It is small wonder that Parliament is called a theatre, putting on the long running plays of debate on a daily basis, the ridicule of PMQs twice weekly, with the occasional special production to keep us enthralled and entertained, such as the expenses scandal, a set piece drama encouraged by party whips.

There is little doubt that throughout the reign of the present government the realisation of MP and Peers is that the status quo is coming to an end as the European State got ever closer and then a reality, presenting vast opportunities to take the money and run, using fake charities and unions as money laundering depots with taxpayers funds, degenerating both houses into dens of corruption and nepotism.

In the years to come many of those who took their pieces of silver in exchange for their country will have time to reflect and repent, others will be caught up in more criminal investigations, but some, currently in power or positions of influence, when no longer required by the builders of the now legal State of Europe, will be abandoned, left to whither, some will even be demolished, for there are too many who know the secrets and the places where those secrets are kept, and those secrets must never become public knowledge.

All this done in your name, but without your permission. All this done for your own good, but without your permission.

Please join The Albion Alliance call to have your say. Get your local candidate to pledge to you that they will give you your voice on the EU. Whether you agree with this European State or not, whether you want to give permission for this kind of government or not, you are entitled to your say. That’s real democracy.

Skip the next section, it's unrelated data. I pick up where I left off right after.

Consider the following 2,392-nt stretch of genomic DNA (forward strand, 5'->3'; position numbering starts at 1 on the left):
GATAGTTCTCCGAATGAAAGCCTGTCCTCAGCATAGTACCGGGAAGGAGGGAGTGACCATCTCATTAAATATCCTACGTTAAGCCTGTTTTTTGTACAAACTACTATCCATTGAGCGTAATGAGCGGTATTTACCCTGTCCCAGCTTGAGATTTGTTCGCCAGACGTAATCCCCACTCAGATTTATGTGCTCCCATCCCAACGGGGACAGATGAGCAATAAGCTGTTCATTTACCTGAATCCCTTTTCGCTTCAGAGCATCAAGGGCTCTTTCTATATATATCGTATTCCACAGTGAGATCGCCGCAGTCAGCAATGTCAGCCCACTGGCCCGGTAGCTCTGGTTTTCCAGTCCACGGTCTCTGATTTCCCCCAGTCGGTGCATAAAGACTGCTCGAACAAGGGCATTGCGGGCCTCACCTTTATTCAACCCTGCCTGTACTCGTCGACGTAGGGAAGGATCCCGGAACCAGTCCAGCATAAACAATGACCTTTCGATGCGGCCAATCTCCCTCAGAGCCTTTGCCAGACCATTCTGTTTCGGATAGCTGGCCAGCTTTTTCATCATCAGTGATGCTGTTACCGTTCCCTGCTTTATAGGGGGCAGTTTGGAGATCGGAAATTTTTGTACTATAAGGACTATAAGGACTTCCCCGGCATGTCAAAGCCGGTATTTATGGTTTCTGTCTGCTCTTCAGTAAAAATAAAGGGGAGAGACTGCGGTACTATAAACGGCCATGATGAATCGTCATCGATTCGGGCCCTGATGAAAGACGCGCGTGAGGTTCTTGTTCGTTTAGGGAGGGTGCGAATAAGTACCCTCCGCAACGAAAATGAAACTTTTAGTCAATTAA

Demand your say on the EU.


H/T to 13th Spitfire for the chart.

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About IanPJ

Ian Parker-Joseph, former Leader of the Libertarian Party UK, who currently heads PDPS Internet Hosting and the Personal Deed Poll Services company, has been an IT industry professional for over 20 years, providing Business Consulting, Programme and Project Management, specialising in the recovery of Projects that have failed in a process driven world. Ian’s experience is not limited to the UK, and he has successfully delivered projects in the Middle East, Africa, US, Russia, Poland, France and Germany. Working within different cultures, Ian has occupied high profile roles within multi-nationals such as Nortel and Cable & Wireless. These experiences have given Ian an excellent insight into world events, and the way that they can shape our own national future. His extensive overseas experiences have made him all too aware of how the UK interacts with its near neighbours, its place in the Commonwealth, and how our nation fits into the wider world. He is determined to rebuild many of the friendships and commercial relationships with other nations that have been sadly neglected over the years, and would like to see greater energy and food security in these countries, for the benefit of all. Ian is a vocal advocate of small government, individual freedom, low taxation and a minimum of regulation. Ian believes deeply and passionately in freedom and independence in all areas of life, and is now bringing his professional experiences to bear in the world of politics.
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3 Responses to Meet your new Government

  1. Wormit Steve says:

    Excellent piece, Ian. The information will be helpful in counter argument to those that make the assumption of who does what for whom. I raised a similar point to a national (Scottish) media outlet insofar as them focusing in on the small section without looking at the bigger picture.